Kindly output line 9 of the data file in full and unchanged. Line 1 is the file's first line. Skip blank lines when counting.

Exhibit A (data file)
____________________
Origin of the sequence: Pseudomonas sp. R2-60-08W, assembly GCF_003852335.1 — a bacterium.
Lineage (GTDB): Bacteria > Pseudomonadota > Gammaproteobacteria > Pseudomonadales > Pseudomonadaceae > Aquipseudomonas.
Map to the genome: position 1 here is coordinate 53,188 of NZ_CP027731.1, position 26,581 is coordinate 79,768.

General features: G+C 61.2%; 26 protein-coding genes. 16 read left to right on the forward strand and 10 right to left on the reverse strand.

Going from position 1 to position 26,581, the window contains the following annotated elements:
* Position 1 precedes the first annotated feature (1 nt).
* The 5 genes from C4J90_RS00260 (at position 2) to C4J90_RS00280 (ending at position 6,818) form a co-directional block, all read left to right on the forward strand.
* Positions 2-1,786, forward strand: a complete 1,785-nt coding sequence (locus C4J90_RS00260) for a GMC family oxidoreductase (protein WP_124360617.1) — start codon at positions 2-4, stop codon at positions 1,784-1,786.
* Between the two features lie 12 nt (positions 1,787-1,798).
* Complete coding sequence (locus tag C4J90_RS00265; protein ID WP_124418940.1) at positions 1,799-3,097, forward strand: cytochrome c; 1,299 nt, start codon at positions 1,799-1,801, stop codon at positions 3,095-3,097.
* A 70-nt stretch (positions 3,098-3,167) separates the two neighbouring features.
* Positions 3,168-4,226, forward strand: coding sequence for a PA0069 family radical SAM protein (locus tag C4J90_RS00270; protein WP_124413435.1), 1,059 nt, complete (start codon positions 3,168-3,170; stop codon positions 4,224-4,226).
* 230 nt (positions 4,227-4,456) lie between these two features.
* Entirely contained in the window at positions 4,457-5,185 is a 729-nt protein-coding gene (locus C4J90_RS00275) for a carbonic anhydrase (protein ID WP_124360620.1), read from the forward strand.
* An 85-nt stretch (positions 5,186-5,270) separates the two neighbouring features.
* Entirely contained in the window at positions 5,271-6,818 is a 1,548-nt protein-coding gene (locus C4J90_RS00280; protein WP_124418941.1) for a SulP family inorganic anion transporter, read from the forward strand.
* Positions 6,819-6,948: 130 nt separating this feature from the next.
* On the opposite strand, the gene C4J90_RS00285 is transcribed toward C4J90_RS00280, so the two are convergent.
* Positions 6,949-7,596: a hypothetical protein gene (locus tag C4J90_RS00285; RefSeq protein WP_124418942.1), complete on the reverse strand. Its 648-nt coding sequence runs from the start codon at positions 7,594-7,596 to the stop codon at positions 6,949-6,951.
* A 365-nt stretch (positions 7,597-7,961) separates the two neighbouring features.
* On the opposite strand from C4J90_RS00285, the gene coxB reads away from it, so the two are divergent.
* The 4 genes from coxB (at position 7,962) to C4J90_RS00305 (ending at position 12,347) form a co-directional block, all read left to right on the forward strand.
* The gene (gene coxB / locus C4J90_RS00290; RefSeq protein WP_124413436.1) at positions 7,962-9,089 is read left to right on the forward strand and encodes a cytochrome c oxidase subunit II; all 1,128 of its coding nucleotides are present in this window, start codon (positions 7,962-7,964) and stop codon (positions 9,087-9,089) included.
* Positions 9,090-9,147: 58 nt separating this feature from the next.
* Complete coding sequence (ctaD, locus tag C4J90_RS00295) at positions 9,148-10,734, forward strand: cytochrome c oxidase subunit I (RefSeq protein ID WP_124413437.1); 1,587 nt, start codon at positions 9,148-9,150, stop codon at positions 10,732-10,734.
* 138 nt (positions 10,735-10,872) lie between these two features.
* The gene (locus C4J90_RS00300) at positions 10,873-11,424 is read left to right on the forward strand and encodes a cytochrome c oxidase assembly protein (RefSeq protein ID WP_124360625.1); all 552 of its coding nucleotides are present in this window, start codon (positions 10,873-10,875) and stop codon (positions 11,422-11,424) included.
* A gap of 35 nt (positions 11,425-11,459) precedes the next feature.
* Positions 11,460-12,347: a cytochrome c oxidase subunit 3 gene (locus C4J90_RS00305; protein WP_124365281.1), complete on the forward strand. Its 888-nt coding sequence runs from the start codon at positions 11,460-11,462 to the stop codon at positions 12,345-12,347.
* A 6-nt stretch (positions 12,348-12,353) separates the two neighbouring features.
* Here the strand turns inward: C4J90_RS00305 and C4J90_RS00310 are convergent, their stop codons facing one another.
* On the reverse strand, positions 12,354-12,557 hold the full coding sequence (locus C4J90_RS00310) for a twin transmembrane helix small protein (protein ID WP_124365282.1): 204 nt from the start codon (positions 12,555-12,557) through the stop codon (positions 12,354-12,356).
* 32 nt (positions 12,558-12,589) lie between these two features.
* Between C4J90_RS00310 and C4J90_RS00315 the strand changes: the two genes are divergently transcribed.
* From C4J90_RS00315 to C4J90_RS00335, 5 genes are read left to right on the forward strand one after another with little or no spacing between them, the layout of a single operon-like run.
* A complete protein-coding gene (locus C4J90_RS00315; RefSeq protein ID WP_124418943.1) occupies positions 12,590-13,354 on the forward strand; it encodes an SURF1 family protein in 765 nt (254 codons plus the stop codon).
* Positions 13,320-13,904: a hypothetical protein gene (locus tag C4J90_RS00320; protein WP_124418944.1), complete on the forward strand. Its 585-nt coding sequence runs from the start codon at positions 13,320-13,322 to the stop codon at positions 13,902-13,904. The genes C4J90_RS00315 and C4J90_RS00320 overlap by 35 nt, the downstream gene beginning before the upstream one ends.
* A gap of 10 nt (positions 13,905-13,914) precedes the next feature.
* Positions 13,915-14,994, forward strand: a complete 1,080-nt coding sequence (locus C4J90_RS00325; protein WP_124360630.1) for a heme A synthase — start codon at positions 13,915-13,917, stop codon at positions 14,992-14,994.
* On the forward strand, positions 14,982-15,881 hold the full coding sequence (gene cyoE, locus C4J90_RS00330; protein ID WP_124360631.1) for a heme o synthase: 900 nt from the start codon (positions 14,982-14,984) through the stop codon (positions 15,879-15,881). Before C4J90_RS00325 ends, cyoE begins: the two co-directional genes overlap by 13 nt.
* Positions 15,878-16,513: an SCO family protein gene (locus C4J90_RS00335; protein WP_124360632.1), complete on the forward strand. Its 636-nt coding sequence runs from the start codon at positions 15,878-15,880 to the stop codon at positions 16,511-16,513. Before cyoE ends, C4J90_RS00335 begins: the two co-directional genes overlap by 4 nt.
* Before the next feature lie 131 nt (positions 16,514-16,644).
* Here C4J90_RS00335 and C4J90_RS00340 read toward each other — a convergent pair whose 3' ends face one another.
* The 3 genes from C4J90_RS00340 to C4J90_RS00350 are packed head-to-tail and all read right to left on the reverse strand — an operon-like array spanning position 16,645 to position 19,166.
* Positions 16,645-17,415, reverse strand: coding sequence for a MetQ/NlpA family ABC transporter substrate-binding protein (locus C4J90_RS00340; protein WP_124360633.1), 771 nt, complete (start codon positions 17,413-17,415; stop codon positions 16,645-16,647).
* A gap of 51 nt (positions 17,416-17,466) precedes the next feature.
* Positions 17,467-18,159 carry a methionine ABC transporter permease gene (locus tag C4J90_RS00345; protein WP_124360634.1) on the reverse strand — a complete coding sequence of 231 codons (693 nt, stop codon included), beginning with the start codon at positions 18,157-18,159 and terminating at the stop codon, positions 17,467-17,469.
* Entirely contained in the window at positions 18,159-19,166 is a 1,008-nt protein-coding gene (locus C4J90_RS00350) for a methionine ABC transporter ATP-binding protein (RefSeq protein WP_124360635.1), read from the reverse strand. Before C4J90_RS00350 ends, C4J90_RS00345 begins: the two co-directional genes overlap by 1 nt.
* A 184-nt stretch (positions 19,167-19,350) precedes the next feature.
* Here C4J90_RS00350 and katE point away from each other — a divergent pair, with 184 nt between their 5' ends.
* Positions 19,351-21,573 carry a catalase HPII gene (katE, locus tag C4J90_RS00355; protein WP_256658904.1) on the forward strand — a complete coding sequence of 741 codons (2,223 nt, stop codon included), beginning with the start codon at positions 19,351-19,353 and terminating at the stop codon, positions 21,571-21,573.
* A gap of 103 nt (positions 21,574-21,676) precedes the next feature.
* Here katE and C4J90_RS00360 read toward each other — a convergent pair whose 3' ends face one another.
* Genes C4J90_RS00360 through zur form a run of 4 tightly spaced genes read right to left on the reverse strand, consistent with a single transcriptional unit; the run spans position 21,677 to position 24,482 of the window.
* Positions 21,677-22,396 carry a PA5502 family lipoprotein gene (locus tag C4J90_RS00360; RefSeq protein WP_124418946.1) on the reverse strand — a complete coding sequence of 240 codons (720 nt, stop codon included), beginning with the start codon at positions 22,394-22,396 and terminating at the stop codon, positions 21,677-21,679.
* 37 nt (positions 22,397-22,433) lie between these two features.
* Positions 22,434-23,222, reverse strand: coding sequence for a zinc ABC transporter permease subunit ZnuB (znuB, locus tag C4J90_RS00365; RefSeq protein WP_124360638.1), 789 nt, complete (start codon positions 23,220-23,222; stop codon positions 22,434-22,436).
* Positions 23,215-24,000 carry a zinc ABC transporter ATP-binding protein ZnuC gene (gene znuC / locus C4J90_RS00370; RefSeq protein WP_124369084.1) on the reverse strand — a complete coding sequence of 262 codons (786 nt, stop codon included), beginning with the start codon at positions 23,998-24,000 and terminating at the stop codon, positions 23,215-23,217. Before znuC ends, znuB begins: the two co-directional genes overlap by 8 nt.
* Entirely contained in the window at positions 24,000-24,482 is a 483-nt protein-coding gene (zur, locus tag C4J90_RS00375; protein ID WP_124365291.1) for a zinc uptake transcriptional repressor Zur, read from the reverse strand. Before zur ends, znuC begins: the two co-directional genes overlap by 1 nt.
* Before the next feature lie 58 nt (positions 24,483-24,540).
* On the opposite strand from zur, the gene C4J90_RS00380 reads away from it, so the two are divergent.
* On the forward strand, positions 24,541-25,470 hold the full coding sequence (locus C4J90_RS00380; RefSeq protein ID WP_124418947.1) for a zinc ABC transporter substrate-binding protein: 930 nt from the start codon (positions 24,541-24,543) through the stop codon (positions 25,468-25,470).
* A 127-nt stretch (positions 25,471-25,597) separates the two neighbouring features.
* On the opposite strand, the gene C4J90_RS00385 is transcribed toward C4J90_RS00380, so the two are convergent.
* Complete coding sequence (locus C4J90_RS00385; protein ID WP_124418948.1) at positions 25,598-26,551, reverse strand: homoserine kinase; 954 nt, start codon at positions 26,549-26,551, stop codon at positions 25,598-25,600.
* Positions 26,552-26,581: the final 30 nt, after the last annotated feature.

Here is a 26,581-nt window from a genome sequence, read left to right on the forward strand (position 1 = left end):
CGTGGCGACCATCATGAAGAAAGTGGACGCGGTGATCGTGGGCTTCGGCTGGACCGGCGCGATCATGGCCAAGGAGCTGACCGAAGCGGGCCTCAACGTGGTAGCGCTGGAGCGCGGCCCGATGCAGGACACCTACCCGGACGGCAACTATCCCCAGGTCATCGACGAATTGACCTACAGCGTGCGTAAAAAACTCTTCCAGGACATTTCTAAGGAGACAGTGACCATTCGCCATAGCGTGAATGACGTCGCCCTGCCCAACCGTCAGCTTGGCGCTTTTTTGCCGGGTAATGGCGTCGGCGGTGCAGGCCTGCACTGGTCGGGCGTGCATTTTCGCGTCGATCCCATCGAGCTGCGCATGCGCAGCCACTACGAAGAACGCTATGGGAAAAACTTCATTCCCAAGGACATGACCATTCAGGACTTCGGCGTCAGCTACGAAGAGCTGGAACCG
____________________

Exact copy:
* Between the two features lie 12 nt (positions 1,787-1,798).